Monday, December 27, 2010

Converting SS Vats to Boil/Mash/HLTs (#homebrew)

Sittin' here sippin' another Espresso Stout (Deeeeeeeeeeeeeeelicious!) and considerin' whether or not the 40 gallon SS vats D and I obtained for a song (99 Bottles of Beer on the Wall) need thicker bottoms. (These are destined for our 1 BBL brew system.)

These vats are being re-purposed from who-knows-what to Boil/Mash/HLTs. Bottoms seem a might thin to me. Definitely not as thick as say, the steel used in constructing a half beer barrel (keg).

Consider: TIG welding another plate of SS to the bottom lip and optionally sandwiching a couple sheets of copper in between. Or, cut out the bottom and TIG weld in a new replacement bottom. Will need to talk to a welder to get their input on this--maybe this week.

Sides seem to be heavier gauge than the bottom. (!)

Also, need to install nipples for well thermometers and drain valves.

Don't have lids but they are available commercially and need not be fabricated.

These vats are dandy (very minimal investment so far) and even with some fabrication cost, would still be less than buying new.


Best part of every day.™

Rainwater Wort Cooling (#homebrew)

Sittin' here nursin' an Espresso Stout and considering the viability of collecting rainwater into underground storage tanks for the purpose of cooling wort.

Imagine the brew-house structure's rain downspouts directing rainwater into a large storage tank or tanks, with overflow optionally to a second tank or tanks. Another or other tanks are always empty, but need not be.

On brew day, to cool the wort, pump rain water from a source tank containing cold water, through the heat exchanger (chilling the wort) and into a destination tank which is initially empty or nearly so and slowly fills with the now warm water.

After a suitable time when the warm water has had a chance to cool, use that tank as the source for the cold cooling water for the next batch, pumping it through the heat exchanger to a destination empty tank. Repeat, swapping tanks.

Switching source and destination tanks could be a manual operation using valves.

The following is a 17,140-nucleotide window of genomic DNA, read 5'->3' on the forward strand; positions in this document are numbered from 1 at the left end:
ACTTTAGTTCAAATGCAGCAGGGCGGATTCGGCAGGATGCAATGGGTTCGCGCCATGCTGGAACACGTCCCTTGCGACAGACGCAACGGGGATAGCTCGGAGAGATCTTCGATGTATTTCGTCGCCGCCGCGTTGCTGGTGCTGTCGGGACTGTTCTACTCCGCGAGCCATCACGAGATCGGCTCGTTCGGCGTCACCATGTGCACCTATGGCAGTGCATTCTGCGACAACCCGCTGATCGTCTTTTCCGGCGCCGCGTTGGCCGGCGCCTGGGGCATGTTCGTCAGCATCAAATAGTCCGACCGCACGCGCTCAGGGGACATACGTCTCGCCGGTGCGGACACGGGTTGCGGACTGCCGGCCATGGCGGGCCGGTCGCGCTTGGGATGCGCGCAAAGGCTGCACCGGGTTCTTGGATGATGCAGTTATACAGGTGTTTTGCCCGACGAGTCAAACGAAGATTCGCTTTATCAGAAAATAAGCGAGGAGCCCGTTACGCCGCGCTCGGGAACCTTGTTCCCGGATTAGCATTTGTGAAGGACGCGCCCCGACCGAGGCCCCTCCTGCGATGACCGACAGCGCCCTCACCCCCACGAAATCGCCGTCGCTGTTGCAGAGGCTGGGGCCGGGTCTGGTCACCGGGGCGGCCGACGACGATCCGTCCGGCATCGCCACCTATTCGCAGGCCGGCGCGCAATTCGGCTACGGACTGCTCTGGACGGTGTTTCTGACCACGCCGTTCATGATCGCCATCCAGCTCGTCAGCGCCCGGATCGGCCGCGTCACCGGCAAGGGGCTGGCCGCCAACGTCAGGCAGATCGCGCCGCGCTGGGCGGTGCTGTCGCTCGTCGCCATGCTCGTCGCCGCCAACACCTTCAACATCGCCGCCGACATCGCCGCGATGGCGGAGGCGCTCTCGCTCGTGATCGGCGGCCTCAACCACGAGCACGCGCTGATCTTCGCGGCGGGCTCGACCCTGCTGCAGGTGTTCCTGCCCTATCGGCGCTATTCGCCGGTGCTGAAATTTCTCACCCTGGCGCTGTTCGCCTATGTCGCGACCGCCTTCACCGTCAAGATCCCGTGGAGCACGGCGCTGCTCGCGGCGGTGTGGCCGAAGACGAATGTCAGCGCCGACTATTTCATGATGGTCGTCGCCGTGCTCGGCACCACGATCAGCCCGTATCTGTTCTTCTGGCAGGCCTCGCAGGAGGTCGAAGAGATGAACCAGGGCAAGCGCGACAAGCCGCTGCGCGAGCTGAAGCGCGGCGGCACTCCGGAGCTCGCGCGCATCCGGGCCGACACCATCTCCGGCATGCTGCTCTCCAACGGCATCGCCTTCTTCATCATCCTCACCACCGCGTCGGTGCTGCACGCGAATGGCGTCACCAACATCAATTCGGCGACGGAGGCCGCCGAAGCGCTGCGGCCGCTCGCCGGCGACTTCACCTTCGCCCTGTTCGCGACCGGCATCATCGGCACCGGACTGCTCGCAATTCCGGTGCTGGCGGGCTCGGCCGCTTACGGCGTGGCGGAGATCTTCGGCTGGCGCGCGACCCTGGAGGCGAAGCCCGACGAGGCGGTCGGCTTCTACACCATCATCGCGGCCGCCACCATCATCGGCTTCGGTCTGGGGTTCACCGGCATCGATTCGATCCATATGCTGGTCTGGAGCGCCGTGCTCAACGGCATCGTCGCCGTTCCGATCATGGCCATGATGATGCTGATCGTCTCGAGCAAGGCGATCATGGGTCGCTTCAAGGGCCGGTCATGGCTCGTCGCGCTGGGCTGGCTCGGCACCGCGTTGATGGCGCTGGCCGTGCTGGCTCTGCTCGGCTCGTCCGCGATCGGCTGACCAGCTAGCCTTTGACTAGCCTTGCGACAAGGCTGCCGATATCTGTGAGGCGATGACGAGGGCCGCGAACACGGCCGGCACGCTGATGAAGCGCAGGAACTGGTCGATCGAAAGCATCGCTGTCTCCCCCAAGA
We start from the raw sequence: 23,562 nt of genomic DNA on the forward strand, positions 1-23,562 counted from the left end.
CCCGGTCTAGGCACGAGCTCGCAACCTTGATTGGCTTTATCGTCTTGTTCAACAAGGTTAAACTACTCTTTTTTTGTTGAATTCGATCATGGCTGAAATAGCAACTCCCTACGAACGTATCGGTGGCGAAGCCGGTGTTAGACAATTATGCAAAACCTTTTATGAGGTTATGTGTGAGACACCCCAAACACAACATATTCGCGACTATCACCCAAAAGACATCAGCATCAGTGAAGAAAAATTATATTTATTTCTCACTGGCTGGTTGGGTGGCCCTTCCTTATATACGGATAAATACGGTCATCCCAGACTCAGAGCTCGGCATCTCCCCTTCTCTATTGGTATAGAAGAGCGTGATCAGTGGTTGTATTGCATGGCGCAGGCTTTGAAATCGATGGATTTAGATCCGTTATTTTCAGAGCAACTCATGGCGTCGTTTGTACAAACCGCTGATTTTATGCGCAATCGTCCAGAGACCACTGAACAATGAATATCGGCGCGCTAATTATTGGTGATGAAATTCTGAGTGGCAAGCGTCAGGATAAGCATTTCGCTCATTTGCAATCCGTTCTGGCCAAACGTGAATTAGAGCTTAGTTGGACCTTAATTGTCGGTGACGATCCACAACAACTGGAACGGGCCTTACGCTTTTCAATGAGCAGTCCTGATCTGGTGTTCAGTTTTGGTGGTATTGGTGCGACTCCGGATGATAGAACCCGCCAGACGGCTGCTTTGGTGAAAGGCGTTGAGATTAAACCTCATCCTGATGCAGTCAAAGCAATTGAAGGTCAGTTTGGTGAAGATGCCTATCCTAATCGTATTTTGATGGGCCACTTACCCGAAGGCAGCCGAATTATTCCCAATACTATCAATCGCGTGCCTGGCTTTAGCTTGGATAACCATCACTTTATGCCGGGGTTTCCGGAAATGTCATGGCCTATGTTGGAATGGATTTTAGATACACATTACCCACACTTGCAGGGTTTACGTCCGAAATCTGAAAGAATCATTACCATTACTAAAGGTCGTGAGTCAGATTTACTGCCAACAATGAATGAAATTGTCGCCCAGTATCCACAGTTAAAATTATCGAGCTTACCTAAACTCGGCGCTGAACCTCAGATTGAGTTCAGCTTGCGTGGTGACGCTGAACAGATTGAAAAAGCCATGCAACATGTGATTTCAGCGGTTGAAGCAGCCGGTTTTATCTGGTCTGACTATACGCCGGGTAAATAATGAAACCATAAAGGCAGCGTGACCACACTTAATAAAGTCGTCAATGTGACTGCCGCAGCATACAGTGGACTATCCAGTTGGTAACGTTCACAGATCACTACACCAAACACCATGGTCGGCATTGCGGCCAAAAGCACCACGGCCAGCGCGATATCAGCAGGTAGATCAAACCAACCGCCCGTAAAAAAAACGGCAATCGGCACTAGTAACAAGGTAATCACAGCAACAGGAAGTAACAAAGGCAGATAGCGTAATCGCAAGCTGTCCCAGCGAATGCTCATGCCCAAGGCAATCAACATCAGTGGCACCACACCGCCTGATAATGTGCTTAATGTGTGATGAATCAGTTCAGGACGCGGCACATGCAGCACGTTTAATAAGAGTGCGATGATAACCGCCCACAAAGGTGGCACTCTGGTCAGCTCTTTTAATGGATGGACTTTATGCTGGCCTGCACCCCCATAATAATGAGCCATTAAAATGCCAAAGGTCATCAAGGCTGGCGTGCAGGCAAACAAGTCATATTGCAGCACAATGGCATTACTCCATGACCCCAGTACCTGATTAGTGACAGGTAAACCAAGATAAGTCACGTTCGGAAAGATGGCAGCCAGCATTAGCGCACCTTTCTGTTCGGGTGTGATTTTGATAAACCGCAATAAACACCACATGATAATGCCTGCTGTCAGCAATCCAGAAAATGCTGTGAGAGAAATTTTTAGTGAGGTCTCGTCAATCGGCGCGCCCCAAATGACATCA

There is no harm in filling all available tanks with rainwater and simply directing the downstream warm water into a pond or using it to irrigate, say, the hop yard. It could also be used for animal drinking water.

Of course, tank sizing is important and depends on the temperature of the stored cold water and the batch sizes.

Underground tanks should be buried based on the local climate, to ensure cool water for summertime brewing, although storing the water higher than the brew-house and using gravity to feed the heat exchanger should be investigated.

Underground tanks in freezing climates must be buried under the frost line to ensure liquidity.

Fiberglass or plastic tanks would be preferable so that they last a long time. The tanks don't store potable water but simply cooling water--hence clean-outs would be nice but not absolutely necessary.

There is a brewery in Georgia, 5 Seasons Brewing Company, that has a rainwater catchment system.

It would be beneficial to investigate their system for other ideas.

Best part of every day.™

Saturday, December 25, 2010

Oh, was I ever a good boy this year...#homebrew

L thoughtfully considered my passion and gifted me a copy of the Homebrewer's Companion by Charlie Papazian--this completes my set of the trilogy.

But that's not all.

L also presented me a gift certificate to Simply Homebrew. With which I will endeavour to produce a Winter seasonal, superb in all ways and heretofore unseen, to brew, age and have ready for next year. Thank you!

But wait, there's more.

S, got me a set of beer-themed tee shirts--pithy and surely to spur guffaws. I'll cherish them, and wearing one, think of her every time I brew. For at least two minutes.

Boy am I lucky.

Here's to everyone having a very Merry Christmas and hoping you all realize your wishes too.

Best part of every day™

Wednesday, December 22, 2010

Five Pale Ales Do Not a Beer Menu Make (or: Hey Tazio, What's in the Beer Meister?)